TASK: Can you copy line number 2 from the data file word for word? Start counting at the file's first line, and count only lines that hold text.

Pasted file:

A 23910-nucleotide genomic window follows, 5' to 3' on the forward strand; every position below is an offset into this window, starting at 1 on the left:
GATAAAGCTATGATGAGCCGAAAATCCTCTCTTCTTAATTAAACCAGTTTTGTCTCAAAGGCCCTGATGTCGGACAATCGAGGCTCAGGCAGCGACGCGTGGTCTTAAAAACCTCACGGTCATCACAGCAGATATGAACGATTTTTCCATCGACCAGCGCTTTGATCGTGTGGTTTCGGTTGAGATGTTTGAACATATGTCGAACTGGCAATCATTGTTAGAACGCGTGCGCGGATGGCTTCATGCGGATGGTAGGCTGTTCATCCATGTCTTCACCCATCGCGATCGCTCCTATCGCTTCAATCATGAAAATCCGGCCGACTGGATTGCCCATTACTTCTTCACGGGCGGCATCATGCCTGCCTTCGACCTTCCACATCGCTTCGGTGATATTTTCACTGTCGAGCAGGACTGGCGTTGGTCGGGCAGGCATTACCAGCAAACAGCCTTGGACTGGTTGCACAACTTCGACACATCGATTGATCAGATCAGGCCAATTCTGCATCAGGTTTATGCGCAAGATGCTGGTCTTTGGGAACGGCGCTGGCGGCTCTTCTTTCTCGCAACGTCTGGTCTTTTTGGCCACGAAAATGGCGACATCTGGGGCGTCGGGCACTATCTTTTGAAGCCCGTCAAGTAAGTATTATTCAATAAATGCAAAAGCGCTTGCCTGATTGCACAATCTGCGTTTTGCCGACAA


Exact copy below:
GATAAAGCTATGATGAGCCGAAAATCCTCTCTTCTTAATTAAACCAGTTTTGTCTCAAAGGCCCTGATGTCGGACAATCGAGGCTCAGGCAGCGACGCGTGGTCTTAAAAACCTCACGGTCATCACAGCAGATATGAACGATTTTTCCATCGACCAGCGCTTTGATCGTGTGGTTTCGGTTGAGATGTTTGAACATATGTCGAACTGGCAATCATTGTTAGAACGCGTGCGCGGATGGCTTCATGCGGATGGTAGGCTGTTCATCCATGTCTTCACCCATCGCGATCGCTCCTATCGCTTCAATCATGAAAATCCGGCCGACTGGATTGCCCATTACTTCTTCACGGGCGGCATCATGCCTGCCTTCGACCTTCCACATCGCTTCGGTGATATTTTCACTGTCGAGCAGGACTGGCGTTGGTCGGGCAGGCATTACCAGCAAACAGCCTTGGACTGGTTGCACAACTTCGACACATCGATTGATCAGATCAGGCCAATTCTGCATCAGGTTTATGCGCAAGATGCTGGTCTTTGGGAACGGCGCTGGCGGCTCTTCTTTCTCGCAACGTCTGGTCTTTTTGGCCACGAAAATGGCGACATCTGGGGCGTCGGGCACTATCTTTTGAAGCCCGTCAAGTAAGTATTATTCAATAAATGCAAAAGCGCTTGCCTGATTGCACAATCTGCGTTTTGCCGACAA